This is not a book to be read from cover to cover and then put away. Live with it. Pick it up frequently. And, more importantly, put it down frequently. Or spend more time holding it than reading it. Many readers will feel naturally inclined to stop reading after each entry, to pause, reflect, become still. It is always more helpful and more important to stop reading than to continue reading. Allow the book to do its work, to awaken you from the old groves of your repetitive and conditioned thinking.
The form of this book can be seen as a revival for the present age of the oldest form of recorded spiritual teachings, the sutras of ancient India. Sutras are powerful pointers to the truth in the form of aphorisms or short sayings with little conceptual elaboration. The Vedas and Upanishads are the early sacred teachings recorded in the form of sutras, as are the words of the Buddha. The sayings and parables of Jesus, too, when taken out of their narrative context could be regarded as sutras as well as the profound teachings contained in the Tao Te Ching, the ancient Chinese book of wisdom. The advantage of the sutra form lies in its brevity. It does not engage the thinking mind more than is necessary. What it doesn't say, but only points to, is more important than what it says. The sutra-like character, of the writings in this book is particularly marked in chapter 1, Silence and Stillness, which contains only the briefest of entries. This chapter contains the essence of the entire book and may be all that some readers require. The other chapters are there for those who need a few more signposts.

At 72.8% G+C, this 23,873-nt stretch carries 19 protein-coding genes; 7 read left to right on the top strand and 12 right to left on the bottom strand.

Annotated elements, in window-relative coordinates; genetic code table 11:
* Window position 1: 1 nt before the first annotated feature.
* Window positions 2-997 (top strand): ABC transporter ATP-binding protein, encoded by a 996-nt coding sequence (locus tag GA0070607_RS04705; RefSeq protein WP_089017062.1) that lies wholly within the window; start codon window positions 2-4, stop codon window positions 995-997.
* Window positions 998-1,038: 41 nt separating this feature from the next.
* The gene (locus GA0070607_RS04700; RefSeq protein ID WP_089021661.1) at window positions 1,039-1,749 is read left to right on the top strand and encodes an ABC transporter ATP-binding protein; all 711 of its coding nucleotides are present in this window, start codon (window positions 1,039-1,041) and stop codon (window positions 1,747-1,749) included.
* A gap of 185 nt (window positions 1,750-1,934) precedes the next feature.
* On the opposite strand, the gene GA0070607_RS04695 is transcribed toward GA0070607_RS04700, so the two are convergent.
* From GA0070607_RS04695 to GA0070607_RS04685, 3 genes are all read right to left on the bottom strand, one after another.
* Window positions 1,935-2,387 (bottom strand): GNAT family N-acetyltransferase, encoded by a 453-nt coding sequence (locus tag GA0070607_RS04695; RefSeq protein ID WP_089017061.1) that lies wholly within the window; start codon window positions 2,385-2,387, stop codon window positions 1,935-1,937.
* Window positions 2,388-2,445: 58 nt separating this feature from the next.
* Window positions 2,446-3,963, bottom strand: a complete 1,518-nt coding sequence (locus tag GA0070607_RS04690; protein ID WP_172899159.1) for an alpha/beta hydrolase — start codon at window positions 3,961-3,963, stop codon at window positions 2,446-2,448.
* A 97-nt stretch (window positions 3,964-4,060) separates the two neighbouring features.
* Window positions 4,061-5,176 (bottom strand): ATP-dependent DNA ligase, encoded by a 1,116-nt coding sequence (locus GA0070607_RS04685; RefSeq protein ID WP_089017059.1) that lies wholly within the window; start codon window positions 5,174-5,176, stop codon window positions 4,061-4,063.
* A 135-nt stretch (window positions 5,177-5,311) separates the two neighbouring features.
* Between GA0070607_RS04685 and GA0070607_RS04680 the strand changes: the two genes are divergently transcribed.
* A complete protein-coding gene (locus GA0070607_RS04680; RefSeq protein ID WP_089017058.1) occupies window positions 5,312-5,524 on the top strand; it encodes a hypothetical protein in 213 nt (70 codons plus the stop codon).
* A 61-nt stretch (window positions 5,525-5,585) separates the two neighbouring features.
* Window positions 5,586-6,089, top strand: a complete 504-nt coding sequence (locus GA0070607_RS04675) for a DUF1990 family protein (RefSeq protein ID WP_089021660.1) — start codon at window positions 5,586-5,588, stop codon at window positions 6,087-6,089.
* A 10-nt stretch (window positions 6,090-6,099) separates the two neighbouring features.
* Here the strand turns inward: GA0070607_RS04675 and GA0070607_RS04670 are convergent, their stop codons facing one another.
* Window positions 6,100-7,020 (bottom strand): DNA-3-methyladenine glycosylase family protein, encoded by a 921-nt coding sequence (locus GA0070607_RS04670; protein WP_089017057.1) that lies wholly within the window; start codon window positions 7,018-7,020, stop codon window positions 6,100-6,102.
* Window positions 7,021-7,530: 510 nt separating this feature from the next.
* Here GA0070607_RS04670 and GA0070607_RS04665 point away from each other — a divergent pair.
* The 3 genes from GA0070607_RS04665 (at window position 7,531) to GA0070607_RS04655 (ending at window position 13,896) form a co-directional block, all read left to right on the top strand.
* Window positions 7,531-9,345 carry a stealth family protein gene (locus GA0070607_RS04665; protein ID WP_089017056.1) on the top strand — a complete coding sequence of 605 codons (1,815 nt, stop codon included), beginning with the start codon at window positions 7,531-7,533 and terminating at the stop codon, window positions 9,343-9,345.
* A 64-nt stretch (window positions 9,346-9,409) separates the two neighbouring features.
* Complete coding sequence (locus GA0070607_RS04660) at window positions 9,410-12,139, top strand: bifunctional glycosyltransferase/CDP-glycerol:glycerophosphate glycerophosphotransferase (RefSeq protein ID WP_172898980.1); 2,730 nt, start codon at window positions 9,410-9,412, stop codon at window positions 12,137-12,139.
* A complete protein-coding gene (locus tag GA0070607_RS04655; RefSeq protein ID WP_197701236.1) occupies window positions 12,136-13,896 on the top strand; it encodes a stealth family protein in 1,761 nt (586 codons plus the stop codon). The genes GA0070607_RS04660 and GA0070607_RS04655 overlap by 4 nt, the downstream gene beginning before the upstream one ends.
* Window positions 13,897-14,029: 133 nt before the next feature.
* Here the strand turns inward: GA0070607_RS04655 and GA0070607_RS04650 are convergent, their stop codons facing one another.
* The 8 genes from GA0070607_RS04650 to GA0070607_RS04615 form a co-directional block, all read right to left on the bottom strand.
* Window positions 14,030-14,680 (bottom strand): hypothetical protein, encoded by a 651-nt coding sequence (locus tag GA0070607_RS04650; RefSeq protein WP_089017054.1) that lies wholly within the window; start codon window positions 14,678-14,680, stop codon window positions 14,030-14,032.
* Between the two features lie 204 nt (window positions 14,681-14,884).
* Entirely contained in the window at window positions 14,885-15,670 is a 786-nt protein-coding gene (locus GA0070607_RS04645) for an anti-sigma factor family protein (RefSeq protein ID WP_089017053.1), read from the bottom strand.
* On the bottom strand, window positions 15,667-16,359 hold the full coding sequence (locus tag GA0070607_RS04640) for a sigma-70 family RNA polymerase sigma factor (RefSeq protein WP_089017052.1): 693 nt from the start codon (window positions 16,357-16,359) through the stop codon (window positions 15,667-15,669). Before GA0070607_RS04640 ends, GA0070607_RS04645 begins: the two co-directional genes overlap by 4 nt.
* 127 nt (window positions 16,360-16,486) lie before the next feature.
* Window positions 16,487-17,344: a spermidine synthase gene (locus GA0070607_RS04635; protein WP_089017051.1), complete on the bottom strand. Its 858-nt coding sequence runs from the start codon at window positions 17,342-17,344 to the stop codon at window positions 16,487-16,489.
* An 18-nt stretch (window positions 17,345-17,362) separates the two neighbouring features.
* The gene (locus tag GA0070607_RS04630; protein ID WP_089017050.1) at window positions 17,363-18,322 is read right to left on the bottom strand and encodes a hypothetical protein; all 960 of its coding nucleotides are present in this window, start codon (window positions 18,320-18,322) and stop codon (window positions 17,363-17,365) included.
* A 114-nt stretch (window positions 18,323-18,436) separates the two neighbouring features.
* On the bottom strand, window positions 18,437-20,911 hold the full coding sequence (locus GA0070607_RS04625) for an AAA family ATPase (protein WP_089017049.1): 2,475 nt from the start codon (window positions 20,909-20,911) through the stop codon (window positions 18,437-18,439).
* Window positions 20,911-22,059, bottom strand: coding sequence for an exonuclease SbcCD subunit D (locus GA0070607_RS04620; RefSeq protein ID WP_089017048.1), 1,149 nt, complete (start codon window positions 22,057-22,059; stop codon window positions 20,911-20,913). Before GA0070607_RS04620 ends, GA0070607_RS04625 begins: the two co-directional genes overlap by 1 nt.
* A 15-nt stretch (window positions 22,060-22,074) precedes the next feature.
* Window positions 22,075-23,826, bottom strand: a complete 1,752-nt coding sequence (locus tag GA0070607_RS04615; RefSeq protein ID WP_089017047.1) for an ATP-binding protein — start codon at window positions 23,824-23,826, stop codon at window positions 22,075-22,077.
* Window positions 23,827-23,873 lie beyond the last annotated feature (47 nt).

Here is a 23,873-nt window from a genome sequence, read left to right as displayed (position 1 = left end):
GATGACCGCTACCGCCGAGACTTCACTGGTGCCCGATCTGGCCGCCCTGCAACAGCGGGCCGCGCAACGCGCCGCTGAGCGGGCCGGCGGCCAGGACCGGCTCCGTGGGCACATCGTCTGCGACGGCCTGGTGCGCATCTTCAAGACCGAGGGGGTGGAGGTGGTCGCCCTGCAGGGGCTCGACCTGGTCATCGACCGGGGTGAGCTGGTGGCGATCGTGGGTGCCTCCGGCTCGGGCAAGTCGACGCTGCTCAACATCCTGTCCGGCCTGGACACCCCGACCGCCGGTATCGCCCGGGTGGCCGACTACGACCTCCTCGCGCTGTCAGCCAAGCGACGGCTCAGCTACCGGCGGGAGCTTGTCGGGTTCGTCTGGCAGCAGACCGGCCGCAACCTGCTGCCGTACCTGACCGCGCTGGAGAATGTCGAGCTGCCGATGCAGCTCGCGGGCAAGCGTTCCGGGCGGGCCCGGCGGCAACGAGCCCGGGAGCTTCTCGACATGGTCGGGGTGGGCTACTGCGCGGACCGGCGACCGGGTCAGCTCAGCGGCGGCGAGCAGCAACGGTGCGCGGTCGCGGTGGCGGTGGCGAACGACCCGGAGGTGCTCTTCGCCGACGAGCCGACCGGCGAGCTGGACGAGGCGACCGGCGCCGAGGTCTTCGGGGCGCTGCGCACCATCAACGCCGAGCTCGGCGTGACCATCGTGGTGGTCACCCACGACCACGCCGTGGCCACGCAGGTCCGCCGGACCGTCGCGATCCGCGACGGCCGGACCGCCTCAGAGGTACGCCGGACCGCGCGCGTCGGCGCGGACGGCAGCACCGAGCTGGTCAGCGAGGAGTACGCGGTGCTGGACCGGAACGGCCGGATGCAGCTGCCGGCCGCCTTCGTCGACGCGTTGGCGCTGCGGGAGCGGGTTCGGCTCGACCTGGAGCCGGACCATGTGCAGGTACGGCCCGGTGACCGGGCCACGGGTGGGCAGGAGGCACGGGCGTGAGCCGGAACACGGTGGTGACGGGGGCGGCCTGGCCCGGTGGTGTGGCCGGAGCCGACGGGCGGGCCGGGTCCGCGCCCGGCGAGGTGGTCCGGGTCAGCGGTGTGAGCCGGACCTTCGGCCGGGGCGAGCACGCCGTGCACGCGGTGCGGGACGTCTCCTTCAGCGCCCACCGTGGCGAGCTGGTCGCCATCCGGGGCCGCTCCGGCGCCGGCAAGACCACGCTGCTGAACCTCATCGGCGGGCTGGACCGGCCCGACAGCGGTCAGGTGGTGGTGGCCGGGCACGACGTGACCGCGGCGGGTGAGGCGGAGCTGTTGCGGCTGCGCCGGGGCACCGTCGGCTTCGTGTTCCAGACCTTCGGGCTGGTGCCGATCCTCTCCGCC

Just like the ancient sutras, the writings contained within this book are sacred and have come out of a state of consciousness we may call stillness. Unlike those sutras, however, they don't belong to any one religion or spiritual tradition, but are immediately accessible to the whole of humanity. There is also an added sense of urgency here. The transformation of human consciousness is no longer a luxury, so to speak, available only to a few, isolated individuals, but a necessity if human kind is not to destroy itself. At the present time, the dysfunction of the old consciousness and the arising of the new are both accelerating. Paradoxically, things are getting worse and better at the same time, although the worse is more apparent because it makes so much noise.
This book, of course, uses words that in the act of reading or listening, become thoughts in your mind. But those are not ordinary thoughts: repetitive, noisy, selfserving, clamoring for attention. Just like every true spiritual teachers, just like the ancient sutras, the thoughts within this book don't say “look at me", but “look beyond me.” Because the thoughts came out of stillness, they have power, the power to take you back into the same stillness from which they arose. That stillness is also inner peace. And that stillness and peace is the essence of your being. It is the stillness that will save and transform the world.